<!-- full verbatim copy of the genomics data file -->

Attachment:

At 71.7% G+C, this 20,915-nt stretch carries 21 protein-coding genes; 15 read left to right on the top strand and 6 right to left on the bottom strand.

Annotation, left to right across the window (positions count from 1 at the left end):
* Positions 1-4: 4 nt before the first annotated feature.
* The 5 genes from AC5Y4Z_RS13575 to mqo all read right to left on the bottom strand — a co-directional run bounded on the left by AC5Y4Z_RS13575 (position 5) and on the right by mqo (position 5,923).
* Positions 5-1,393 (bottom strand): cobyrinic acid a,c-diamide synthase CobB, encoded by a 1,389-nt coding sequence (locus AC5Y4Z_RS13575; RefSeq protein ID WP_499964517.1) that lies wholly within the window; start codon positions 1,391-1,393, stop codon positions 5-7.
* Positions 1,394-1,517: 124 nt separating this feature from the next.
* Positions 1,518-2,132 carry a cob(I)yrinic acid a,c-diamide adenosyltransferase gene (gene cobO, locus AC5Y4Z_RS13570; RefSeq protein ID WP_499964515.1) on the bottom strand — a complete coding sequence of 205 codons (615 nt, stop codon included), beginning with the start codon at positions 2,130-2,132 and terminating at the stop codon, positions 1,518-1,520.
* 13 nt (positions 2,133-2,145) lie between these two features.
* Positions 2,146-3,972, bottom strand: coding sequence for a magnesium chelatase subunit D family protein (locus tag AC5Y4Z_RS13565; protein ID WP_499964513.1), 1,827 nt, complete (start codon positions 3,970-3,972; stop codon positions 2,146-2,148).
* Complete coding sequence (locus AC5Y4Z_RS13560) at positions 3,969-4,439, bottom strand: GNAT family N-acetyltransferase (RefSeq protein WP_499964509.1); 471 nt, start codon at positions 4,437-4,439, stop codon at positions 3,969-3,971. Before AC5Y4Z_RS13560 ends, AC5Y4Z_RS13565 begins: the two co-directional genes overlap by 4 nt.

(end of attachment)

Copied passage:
At 71.7% G+C, this 20,915-nt stretch carries 21 protein-coding genes; 15 read left to right on the top strand and 6 right to left on the bottom strand.

Annotation, left to right across the window (positions count from 1 at the left end):
* Positions 1-4: 4 nt before the first annotated feature.
* The 5 genes from AC5Y4Z_RS13575 to mqo all read right to left on the bottom strand — a co-directional run bounded on the left by AC5Y4Z_RS13575 (position 5) and on the right by mqo (position 5,923).
* Positions 5-1,393 (bottom strand): cobyrinic acid a,c-diamide synthase CobB, encoded by a 1,389-nt coding sequence (locus AC5Y4Z_RS13575; RefSeq protein ID WP_499964517.1) that lies wholly within the window; start codon positions 1,391-1,393, stop codon positions 5-7.
* Positions 1,394-1,517: 124 nt separating this feature from the next.
* Positions 1,518-2,132 carry a cob(I)yrinic acid a,c-diamide adenosyltransferase gene (gene cobO, locus AC5Y4Z_RS13570; RefSeq protein ID WP_499964515.1) on the bottom strand — a complete coding sequence of 205 codons (615 nt, stop codon included), beginning with the start codon at positions 2,130-2,132 and terminating at the stop codon, positions 1,518-1,520.
* 13 nt (positions 2,133-2,145) lie between these two features.
* Positions 2,146-3,972, bottom strand: coding sequence for a magnesium chelatase subunit D family protein (locus tag AC5Y4Z_RS13565; protein ID WP_499964513.1), 1,827 nt, complete (start codon positions 3,970-3,972; stop codon positions 2,146-2,148).
* Complete coding sequence (locus AC5Y4Z_RS13560) at positions 3,969-4,439, bottom strand: GNAT family N-acetyltransferase (RefSeq protein WP_499964509.1); 471 nt, start codon at positions 4,437-4,439, stop codon at positions 3,969-3,971. Before AC5Y4Z_RS13560 ends, AC5Y4Z_RS13565 begins: the two co-directional genes overlap by 4 nt.